We have extreme weather forecast, here, in the North. The worst storm since 1995 is predicted to peak at 2.00 am on Thursday. There is a shitload of stuff - galeforce winds, rain, blizzards and encroaching seas - a tidal surge. I wasn't here in 1995 but sat up all night through a really bad blow - 125 mph at times - in, I think, 2002, it was magnificently awful, we just had to sit it out.
The council has its flood teams out and is anticipating that one of the coastal towns will be seriously flooded, requiring evacuation. These times are a pain, I look around the courtyard and the near gardens, spotting, everywhere, hazards which could be uplifted and dashed through a window, humping them indoors, pots and trays and ornaments. I've been ill for months and let things go, a bit, well, I haven't, I've just been incapacitated by surgery and narcotised a lot of the time I haven't been near the big fuck-off truck since May, asked mrs i to go and fire it up in case we need to evacuate and the battery's flat. I have one of those brilliant new batterypack starter things, you know, the ones garages have, but even now the wind is blowing too strongly to lift the bonnet, the Citroen's in dock for a belt change and all we have in which to flee, if necessary - mrs i, Harris and I - is the Smartcar, not much room for survival stuff.
I don't anticipate that the sea will reach us, it is close, a hundred and fifty metres, maybe, most of it flat but there is a step-up of a metre or two to the house, so we should be alright, I mean, that's why the Vikings and then the Christians built here, we may well get some spray and some seaweed, the bottom garden may be swamped and the newly-planted thousand daffodil meadow destroyed, floated away, to Norway. There is a ten-foot, metre-thick dry stone wall around the bottom garden. but I doubt that it's tidal-surge-proof.
This is a double gabled house with a valley in the roof, the wind seems to find it's way through and around and over and the most that happens, usually, is that we lose a couple of slates, but if the roof goes, that's it, job done, the house'll be wrecked. We lost a conservatory in the last big one and if this one is worse than that we may well lose both of them. It's not the conservatories, so much - conservatories, Christ, it sounds like a stately home, it's not - it's the contents, the one has tools and tools and tools and tools and tools, cupboards full to bursting with polishes, stains, waxes, glues, fillers, sandpapers, pins, nails, screws, on and on and on, all of it labelled and sorted and shelved and hung and drawered; potions and powders, gifted me by the oldboys when I was a newboy, weird litle tools, punches and clamps and things for bevelling. I don't know what I'd do if I lost that lot. It's not the money, it's just that it's, in a way, my lifetime's summit, that collection of doingstuff. I know that I can go and put my hand on nearly anything I might ever need; being a man who can Do Things came late to me and it is a status I treasure.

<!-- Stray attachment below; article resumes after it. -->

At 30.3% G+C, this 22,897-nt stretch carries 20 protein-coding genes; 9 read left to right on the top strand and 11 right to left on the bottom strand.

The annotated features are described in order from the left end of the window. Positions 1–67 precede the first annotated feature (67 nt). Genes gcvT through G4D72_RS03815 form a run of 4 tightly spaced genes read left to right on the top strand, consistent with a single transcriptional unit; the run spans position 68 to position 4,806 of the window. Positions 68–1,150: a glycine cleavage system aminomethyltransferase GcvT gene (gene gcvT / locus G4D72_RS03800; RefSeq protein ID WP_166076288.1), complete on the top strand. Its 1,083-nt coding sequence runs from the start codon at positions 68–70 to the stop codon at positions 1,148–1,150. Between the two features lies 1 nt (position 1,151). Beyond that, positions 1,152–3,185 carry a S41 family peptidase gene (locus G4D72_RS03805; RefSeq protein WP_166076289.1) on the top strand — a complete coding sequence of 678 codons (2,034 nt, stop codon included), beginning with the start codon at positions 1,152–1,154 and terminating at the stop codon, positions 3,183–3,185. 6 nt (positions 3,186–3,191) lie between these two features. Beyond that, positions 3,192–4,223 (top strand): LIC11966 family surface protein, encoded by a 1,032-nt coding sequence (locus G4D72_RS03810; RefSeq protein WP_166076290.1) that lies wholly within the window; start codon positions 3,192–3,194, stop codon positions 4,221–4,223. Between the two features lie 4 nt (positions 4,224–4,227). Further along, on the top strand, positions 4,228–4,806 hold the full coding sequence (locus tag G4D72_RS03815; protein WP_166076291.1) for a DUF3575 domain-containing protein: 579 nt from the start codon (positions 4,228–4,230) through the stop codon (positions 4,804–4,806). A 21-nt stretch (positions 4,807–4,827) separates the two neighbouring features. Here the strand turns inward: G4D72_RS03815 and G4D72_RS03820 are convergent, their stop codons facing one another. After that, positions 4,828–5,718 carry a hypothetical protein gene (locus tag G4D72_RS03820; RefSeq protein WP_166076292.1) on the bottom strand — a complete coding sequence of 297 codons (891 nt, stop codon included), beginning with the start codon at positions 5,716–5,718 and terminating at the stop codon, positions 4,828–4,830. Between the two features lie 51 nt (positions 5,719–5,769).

We might be flooded out, we might be blown down, everything lost; shouting at each other through sheets of rain or snow, like in the movies. The snow here, in blizzard, is amazing, hits you like a burst from an angel's Tommy gun, not lethal but painful, at a hundred miles an hour; getting in and out of the car can be nigh on impossible, you can't hardly shoulder the door open against the wind and once open, the wind, in an instant, will fold it backwards against the wing, or even rip it off.
There will be power cuts, outages as we now, all men of the techie world, call them, but we are well-, even over-prepared for them, in every respect save electricity, one of these days, one of these days, I must sort-out some back-up, off-grid electricity, submarine batteries or something, Forgive me, therefore, should I not respond to anyone kind enough to comment, normal service will be resumed. It starts to blow now, vast and thrumming, like God doing heavy breathing; angry rain and sleet enfilade the windows with rapid fire, concentrated volleys of Nature's chilly musketballs; hark, the herald demons sing.